CFPB changes credit card rule for stay-at-home parents
Consumer Financial Protection Bureau (CFPB) makes it easier to obtain credit cards for stay-at-home spouses.
The consumer bureau updated the existing rules to fix the law which kept some stay-at-home spouses or parents from getting credit cards. This change comes after public protest and applies to the Credit Card Accountability, Responsibility and Disclosure (CARD) Act.
The Act required the companies to verify applicants’ liability to pay before approving them for credit cards. That meant that spouses who rely on their partner’s income would have no way of obtaining a card on their own.
And that provision was interpreted as credit card companies could consider only personal, independent income, not total household income. That led to constant denials to some non-working people and stay-at-home parents who otherwise would have been approved.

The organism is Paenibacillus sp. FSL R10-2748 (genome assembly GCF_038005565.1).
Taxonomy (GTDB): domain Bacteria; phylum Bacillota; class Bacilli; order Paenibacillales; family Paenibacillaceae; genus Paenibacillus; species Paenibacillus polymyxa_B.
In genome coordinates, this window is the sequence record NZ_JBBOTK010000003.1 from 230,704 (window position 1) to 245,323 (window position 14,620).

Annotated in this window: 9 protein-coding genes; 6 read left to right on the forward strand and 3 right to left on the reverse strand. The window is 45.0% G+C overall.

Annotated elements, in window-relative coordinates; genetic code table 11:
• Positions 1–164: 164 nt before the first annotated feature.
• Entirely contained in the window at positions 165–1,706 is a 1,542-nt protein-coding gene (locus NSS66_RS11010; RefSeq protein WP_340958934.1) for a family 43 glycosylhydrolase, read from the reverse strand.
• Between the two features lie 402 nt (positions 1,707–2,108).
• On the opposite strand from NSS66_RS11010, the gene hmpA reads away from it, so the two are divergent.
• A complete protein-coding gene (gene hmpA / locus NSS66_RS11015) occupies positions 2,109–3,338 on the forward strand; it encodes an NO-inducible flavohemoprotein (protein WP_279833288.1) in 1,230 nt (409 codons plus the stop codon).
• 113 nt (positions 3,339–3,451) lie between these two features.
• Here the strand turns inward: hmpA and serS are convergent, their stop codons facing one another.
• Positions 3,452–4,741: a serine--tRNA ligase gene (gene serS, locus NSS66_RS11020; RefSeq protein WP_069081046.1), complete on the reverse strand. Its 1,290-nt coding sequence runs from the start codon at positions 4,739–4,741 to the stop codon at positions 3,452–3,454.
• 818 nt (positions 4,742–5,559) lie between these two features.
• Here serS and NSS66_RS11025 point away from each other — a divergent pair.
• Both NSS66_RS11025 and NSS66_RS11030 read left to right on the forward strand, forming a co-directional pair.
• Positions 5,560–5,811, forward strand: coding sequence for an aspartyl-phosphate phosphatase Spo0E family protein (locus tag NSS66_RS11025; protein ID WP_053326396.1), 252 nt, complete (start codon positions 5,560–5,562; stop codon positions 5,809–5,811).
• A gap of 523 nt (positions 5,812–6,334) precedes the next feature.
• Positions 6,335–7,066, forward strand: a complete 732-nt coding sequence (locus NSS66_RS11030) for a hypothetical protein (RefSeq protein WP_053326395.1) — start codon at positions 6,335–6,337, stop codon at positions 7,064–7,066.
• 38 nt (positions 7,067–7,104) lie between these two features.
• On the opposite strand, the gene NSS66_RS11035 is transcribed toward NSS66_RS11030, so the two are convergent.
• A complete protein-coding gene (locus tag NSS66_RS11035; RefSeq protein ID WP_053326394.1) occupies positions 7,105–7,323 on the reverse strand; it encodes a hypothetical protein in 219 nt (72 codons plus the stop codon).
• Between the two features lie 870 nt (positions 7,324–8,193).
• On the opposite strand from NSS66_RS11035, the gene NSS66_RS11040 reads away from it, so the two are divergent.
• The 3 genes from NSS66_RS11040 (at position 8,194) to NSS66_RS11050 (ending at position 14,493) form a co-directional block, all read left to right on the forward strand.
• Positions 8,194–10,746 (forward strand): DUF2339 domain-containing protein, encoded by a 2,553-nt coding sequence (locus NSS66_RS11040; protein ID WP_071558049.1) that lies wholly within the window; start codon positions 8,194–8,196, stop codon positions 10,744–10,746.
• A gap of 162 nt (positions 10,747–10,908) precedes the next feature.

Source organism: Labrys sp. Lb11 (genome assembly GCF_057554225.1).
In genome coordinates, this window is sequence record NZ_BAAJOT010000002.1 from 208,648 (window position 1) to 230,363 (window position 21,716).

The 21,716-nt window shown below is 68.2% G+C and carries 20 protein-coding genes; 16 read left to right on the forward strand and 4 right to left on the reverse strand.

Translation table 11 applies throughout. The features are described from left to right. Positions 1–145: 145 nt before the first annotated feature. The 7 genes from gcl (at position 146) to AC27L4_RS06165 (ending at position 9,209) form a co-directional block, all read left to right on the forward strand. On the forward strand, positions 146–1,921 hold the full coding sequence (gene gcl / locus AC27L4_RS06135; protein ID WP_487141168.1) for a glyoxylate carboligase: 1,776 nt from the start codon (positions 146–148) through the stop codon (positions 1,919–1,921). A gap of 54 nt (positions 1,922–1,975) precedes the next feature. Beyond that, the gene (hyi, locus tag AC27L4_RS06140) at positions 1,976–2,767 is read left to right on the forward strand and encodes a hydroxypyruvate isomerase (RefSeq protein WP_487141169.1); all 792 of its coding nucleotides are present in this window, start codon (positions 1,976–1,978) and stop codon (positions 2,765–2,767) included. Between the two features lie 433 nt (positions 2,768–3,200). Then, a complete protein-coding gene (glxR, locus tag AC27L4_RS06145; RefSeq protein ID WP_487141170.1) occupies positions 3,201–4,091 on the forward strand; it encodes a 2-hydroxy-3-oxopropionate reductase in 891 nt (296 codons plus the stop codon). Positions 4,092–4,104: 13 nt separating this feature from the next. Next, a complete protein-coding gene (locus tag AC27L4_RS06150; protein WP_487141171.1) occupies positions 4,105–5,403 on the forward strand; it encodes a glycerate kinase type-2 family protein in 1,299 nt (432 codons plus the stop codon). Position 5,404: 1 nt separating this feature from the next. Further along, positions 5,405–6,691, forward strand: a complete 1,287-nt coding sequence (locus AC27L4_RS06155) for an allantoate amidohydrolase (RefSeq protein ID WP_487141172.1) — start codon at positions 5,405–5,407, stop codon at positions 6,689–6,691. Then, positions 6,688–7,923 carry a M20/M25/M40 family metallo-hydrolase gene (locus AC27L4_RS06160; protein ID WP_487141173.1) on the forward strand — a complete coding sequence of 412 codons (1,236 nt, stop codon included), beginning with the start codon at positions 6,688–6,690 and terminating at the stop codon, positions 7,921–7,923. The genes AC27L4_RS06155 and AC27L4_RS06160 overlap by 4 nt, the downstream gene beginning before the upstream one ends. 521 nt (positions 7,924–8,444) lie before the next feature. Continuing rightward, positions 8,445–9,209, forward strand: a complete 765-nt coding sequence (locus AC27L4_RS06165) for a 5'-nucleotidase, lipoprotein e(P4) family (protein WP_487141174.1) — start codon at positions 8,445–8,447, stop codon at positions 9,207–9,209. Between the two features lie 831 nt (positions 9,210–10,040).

But now consumer bureau is going to allow credit card companies to issue credit cards to stay-at-home parents or partners if they are at least 21 years old and have access to resources that allow them to make payments on a credit card.
The final regulation follows the CFPB proposed changes in October 2012. The changes will be finalized once they are published in the Federal Register, and credit card issuers will have six months to comply with the new rules.
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